Out of the Bucket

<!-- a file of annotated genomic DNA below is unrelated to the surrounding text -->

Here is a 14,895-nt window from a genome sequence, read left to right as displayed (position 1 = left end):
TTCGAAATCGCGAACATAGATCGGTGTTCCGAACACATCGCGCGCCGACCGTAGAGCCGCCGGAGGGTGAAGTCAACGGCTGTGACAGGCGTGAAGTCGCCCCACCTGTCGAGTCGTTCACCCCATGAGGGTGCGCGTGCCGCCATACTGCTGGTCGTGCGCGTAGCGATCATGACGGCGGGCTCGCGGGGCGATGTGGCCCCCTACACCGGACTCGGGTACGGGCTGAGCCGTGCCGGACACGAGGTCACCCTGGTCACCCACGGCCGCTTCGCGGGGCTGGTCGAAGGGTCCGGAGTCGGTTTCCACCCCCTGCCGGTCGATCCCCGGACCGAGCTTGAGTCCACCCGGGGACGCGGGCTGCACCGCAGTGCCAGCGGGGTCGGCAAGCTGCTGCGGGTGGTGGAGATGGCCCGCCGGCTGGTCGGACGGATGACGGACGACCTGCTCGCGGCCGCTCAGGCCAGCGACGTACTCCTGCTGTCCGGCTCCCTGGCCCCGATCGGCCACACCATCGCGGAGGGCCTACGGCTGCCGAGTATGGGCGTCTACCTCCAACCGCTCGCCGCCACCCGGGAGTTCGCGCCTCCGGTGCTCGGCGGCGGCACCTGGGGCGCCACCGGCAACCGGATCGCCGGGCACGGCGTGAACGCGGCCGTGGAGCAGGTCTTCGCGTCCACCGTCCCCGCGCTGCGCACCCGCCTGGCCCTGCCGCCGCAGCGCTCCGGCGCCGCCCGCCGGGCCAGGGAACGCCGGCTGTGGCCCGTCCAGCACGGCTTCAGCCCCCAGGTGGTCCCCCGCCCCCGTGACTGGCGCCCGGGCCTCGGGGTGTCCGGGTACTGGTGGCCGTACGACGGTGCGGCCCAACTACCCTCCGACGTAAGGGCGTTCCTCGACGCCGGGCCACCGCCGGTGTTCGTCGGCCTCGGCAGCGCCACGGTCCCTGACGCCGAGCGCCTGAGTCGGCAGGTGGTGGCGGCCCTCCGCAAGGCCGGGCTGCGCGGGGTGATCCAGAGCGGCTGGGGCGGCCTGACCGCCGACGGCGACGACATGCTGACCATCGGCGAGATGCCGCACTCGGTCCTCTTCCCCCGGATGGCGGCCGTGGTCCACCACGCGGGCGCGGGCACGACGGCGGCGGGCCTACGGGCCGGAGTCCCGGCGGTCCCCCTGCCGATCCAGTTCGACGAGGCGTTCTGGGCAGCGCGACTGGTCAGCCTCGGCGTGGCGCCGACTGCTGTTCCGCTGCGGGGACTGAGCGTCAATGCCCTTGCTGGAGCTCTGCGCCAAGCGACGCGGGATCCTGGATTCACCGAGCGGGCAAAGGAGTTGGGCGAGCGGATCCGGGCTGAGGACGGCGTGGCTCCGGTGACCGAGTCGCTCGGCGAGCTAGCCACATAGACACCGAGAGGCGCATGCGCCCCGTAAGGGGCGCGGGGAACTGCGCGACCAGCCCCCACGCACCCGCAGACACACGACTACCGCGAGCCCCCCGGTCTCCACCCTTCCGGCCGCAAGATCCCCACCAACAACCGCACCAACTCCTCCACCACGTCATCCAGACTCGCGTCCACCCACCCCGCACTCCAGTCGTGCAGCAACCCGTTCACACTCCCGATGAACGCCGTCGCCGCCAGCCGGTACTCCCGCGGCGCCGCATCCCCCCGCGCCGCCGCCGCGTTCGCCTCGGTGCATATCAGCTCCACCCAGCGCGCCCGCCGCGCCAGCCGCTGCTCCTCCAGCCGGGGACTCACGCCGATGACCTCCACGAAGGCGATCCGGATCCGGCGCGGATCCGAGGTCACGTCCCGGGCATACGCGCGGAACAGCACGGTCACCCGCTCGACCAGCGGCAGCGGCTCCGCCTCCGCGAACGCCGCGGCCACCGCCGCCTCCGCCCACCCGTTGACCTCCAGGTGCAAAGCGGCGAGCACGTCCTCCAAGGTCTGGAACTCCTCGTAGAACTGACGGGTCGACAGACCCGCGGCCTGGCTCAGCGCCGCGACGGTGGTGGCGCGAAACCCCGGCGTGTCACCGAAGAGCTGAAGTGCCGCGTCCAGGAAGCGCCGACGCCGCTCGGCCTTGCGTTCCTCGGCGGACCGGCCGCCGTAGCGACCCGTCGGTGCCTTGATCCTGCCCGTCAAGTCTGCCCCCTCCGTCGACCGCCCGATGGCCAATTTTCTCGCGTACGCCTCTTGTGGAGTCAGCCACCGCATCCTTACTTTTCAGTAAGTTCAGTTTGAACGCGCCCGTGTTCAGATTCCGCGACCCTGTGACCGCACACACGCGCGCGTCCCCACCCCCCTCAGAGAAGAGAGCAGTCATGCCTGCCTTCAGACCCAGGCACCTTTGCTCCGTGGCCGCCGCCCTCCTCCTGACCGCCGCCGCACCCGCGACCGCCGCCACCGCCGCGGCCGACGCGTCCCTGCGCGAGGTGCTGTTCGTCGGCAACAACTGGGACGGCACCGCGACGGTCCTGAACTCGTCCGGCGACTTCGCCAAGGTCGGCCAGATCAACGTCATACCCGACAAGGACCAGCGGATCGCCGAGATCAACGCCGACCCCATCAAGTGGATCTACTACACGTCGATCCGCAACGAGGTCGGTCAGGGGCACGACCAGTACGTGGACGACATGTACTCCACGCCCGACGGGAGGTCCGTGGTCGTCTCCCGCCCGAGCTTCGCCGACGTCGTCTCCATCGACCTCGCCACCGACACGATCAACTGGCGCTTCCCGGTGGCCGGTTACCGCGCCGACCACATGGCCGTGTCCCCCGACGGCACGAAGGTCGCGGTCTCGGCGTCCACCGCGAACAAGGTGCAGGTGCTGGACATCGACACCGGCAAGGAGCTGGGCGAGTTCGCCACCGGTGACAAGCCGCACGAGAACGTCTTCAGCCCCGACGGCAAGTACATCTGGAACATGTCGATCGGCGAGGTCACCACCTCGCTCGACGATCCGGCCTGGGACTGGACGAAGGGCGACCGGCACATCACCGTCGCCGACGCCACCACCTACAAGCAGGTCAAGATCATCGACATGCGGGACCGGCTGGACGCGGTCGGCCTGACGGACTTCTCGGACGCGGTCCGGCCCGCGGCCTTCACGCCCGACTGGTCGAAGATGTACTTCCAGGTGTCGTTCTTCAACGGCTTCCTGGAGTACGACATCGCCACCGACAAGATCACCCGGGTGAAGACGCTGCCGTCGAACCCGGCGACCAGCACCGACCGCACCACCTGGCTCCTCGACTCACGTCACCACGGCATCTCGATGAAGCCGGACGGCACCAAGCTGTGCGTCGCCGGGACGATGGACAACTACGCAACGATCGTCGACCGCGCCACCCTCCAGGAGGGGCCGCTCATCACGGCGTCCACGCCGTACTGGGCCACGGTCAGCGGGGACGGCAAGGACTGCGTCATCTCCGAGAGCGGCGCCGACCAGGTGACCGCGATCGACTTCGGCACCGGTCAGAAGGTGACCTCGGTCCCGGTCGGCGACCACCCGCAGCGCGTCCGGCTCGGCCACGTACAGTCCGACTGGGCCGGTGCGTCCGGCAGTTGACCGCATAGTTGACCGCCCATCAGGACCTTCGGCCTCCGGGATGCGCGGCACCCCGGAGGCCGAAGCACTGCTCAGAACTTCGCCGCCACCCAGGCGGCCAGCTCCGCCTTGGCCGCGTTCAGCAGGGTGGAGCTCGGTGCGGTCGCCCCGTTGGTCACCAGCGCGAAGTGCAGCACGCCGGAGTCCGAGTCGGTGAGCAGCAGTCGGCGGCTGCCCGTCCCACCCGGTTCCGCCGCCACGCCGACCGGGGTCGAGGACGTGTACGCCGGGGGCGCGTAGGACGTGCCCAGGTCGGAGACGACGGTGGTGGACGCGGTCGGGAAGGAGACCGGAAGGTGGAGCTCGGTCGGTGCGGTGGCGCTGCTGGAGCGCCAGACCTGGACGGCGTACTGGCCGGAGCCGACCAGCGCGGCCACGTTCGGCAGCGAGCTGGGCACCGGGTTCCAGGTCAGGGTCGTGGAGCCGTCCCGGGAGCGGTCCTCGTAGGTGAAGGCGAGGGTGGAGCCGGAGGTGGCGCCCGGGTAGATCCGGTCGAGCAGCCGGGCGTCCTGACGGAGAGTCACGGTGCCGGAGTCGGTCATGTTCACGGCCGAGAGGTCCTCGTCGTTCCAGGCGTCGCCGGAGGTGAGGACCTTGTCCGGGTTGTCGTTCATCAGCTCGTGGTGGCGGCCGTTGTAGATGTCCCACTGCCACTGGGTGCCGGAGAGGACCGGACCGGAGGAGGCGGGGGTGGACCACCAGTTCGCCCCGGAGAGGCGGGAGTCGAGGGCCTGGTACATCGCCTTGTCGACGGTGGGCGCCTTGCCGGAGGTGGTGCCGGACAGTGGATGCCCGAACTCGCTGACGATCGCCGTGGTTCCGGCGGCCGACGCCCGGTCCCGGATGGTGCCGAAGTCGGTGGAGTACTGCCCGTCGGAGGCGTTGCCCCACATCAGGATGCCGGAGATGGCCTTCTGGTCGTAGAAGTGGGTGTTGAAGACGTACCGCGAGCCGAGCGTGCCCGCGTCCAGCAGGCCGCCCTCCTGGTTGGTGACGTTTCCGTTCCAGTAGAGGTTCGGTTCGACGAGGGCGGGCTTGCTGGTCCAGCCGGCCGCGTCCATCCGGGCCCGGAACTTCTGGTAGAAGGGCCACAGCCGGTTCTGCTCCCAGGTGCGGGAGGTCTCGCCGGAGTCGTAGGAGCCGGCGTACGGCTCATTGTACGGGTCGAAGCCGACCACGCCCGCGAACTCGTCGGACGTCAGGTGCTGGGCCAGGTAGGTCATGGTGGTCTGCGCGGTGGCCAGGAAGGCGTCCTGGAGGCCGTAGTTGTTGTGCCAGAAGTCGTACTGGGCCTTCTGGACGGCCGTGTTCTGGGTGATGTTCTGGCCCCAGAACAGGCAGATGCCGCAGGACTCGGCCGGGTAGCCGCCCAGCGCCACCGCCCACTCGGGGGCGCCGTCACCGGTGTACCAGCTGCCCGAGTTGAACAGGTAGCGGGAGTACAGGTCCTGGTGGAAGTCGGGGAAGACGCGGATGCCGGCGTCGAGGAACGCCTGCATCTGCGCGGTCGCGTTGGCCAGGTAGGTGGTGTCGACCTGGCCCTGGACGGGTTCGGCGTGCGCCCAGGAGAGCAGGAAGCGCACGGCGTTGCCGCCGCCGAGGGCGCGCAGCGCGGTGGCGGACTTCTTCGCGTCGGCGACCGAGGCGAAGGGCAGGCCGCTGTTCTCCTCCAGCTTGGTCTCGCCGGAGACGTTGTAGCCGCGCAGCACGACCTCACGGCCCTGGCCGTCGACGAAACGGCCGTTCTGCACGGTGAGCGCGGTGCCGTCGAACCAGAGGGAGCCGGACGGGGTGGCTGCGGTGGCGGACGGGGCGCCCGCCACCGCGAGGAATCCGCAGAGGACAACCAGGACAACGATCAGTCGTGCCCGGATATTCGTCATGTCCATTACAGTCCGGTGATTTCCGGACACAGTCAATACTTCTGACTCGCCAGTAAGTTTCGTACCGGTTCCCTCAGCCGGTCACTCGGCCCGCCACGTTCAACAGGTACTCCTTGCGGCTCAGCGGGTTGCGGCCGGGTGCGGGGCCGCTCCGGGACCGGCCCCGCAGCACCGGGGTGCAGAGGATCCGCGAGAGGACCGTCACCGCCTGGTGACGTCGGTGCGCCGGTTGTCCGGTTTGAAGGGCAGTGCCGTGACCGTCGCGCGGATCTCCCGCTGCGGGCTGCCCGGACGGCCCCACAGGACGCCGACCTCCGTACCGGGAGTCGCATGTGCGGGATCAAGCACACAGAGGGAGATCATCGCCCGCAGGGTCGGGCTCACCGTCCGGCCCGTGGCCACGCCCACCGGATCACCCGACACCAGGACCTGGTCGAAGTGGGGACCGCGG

Female infanticide is the most insidious form of sexism, not only the act itself, but the terrible reinforcement of male dominance and worth it puts on those women who somehow escape it. Beyond the barbarity of murdering newborn girls to avoid dowries and other economic burdens, there is the idiotic logic of depleting the number of possible mothers to create more children and continue the society. It is the ultimate male chauvinism, some kind of macho blood-letting. To cure what? The fact that there are women who might compete for money/power? Because men just can’t stand the differences between the sexes and what is different is by their definition inferior? Maybe women are smarter and wiser, therefore a threat to order as men define it. Sure, it’s about poverty, but it goes beyond that. China is the biggest example of a country with this stain on its history, perhaps reaching a nadir during the 40 year one-child policy, which wasn’t fully repealed until January 1, 2016. India is arguably the worst offender now with Pakistan in second or third place. The heroine of Frances Ya-Chu Cowhig’s “The World of Extreme Happiness,” after being rescued from a bucket of pig slop she was left to die in following birth by her father who sees a chance he can sell her if he lets her live, tries mightily to overcome this terrible cultural custom. Sunny leaves her rural farm to get a factory job in the big city. She believes that by working harder and better, she will overcome the stigma of being someone who didn’t initially qualify even to be a member of society. Because the play is as much an indictment of China’s move towards capitalism, Sunny’s plans are foiled by bureaucracy, corruption and greed on top of the sexual discrimination. A whirlwind ride in UCSB’s production currently at the Performing Arts Theater skillfully directed by Daniel Stein and superbly performed by a large cast, this play will leave you stunned. Through Feb. 25th https://secure.lsit.ucsb.edu/dram/d7/news/announcement/624